sharks and a big cod around with his video camera while the rest of us
watched the entertainment. With
visibility of at least 30 metres and a bottom time of 45 minutes, we
circled around the big bommie, enjoying the beautiful coral, lionfish and
Back in the boat, Lyle
unscrewed the lens from his little torch.
As it came loose, the torch exploded with a loud bang! hitting me
with the lens and spraying batteries and brown water all over me, the
roof, and the floor of the boat! Neil
hosed me down and I soon recovered from this unnerving experience!
The daily routine started
with a sumptuous breakfast in the dining area which runs along the side of
the main building and only a few metres from the water.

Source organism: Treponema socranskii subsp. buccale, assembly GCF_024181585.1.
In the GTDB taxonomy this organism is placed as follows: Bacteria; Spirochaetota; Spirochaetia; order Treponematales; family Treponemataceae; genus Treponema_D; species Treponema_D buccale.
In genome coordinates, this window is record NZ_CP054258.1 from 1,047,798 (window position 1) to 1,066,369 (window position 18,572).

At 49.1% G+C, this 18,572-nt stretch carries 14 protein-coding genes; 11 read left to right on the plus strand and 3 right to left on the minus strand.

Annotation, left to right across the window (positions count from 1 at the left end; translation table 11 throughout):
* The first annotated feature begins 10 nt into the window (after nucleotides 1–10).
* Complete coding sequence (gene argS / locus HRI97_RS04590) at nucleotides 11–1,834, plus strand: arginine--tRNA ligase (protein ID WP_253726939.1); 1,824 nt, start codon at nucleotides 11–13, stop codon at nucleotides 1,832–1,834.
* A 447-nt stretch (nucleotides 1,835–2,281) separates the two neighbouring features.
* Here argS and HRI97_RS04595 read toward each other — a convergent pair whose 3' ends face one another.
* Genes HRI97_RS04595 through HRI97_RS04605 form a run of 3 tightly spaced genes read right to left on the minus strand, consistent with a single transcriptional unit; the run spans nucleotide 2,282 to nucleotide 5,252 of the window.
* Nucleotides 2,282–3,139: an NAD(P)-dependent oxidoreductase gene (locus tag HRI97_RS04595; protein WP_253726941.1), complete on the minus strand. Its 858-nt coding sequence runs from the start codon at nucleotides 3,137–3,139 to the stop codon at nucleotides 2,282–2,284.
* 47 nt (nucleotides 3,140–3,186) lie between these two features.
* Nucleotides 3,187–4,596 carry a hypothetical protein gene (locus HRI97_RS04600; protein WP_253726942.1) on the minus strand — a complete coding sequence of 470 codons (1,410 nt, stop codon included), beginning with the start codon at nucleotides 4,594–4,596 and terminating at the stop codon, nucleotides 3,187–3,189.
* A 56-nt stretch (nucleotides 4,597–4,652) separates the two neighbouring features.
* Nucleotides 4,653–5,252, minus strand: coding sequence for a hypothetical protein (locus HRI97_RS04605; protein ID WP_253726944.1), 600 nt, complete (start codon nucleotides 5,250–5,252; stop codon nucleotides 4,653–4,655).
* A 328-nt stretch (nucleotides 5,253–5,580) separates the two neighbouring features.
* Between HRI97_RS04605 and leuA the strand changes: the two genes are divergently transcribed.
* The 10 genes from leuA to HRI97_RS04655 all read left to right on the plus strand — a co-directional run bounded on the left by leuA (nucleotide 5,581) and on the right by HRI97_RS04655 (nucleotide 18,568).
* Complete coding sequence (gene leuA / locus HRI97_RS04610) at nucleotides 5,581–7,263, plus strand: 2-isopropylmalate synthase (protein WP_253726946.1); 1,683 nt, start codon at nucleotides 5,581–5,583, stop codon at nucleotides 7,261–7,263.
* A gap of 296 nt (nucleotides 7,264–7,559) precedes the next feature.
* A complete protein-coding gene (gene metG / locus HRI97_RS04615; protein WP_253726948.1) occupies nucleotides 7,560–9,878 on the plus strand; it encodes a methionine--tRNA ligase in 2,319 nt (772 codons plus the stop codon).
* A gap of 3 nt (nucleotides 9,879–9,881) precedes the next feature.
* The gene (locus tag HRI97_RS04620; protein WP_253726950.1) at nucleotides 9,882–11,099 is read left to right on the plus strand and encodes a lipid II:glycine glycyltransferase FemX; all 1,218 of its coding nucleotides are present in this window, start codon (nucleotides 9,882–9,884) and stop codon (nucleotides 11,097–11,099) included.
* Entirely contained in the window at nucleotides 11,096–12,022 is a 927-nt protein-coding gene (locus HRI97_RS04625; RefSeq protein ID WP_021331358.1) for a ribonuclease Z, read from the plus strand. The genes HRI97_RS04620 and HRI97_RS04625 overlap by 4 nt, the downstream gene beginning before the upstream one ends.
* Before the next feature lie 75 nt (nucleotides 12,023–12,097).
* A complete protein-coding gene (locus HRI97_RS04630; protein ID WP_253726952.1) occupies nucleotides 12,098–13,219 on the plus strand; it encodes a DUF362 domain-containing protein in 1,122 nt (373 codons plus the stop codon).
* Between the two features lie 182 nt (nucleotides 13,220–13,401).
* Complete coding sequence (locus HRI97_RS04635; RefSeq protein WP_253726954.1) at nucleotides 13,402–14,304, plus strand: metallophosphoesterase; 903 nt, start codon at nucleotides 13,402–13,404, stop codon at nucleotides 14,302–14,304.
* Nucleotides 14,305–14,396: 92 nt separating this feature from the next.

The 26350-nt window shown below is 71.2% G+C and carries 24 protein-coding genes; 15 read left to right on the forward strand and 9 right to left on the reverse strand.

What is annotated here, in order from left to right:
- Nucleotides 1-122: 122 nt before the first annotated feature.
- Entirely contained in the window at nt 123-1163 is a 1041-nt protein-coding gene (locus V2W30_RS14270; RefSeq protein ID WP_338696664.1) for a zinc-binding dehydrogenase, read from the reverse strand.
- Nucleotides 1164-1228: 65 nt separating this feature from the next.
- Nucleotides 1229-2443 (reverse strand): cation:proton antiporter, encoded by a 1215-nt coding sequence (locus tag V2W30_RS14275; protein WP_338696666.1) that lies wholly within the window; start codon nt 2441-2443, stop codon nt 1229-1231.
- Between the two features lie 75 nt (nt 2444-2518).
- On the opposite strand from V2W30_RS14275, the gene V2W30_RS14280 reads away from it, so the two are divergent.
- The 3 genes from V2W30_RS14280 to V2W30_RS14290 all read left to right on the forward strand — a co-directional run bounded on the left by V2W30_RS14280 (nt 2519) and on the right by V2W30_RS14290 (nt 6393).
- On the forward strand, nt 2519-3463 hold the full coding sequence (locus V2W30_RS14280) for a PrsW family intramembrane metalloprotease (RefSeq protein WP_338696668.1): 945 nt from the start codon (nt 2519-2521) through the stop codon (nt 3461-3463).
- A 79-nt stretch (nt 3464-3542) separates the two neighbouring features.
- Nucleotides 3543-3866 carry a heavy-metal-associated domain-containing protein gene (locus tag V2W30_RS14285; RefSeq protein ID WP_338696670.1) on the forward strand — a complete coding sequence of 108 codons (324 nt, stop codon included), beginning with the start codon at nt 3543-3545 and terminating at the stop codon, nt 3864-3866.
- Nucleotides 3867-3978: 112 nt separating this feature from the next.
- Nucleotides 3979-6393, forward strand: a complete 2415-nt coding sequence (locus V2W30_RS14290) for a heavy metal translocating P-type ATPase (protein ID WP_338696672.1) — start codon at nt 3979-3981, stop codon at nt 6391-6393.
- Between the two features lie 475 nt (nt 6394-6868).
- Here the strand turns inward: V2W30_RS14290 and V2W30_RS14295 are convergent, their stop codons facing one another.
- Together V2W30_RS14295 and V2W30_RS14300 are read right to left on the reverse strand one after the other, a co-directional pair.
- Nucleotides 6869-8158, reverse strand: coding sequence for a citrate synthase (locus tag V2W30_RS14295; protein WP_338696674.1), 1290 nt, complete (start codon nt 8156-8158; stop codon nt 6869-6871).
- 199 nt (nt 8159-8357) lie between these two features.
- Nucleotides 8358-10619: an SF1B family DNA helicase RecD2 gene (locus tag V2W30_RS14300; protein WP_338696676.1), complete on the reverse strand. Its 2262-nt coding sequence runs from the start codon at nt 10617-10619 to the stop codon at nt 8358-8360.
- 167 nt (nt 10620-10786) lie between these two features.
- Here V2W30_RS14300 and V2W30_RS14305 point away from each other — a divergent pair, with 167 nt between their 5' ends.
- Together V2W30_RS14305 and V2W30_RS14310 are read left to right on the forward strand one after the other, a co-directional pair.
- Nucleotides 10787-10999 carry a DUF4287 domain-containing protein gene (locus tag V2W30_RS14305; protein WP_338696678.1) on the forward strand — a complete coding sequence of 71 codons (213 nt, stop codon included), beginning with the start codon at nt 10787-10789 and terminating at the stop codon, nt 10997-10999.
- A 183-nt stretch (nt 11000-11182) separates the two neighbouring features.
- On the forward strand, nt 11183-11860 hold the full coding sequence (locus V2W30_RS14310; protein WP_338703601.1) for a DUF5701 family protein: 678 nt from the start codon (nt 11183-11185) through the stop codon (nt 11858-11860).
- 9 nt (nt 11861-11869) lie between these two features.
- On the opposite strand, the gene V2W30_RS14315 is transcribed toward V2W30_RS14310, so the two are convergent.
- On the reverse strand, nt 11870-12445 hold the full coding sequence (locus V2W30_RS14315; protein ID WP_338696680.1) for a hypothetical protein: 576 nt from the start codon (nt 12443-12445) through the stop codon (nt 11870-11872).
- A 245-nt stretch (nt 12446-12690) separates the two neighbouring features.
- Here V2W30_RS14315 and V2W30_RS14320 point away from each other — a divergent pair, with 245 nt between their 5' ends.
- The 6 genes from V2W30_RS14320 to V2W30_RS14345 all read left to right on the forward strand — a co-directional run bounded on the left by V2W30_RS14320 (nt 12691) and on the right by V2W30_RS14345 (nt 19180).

There is a fine collection of PNG masks on the walls which I duly
photographed. We had cereal
and those delicious little bananas that are so common throughout the South
Pacific. We also raised our
hands for the hot breakfast of eggs, bacon, sausages, etc, with lots of
The crew washed our gear
each night in fresh water and reloaded the boat each morning and assembled
our gear for us. Each person
was allotted a dive bin with their name written on it. All we had to do
was wander down the long jetty with our cameras for an 8am departure. Easy
diving! We did two dives each
morning with morning tea provided on the boat.
We returned to the resort for lunch and then off for a third dive
in the early afternoon. I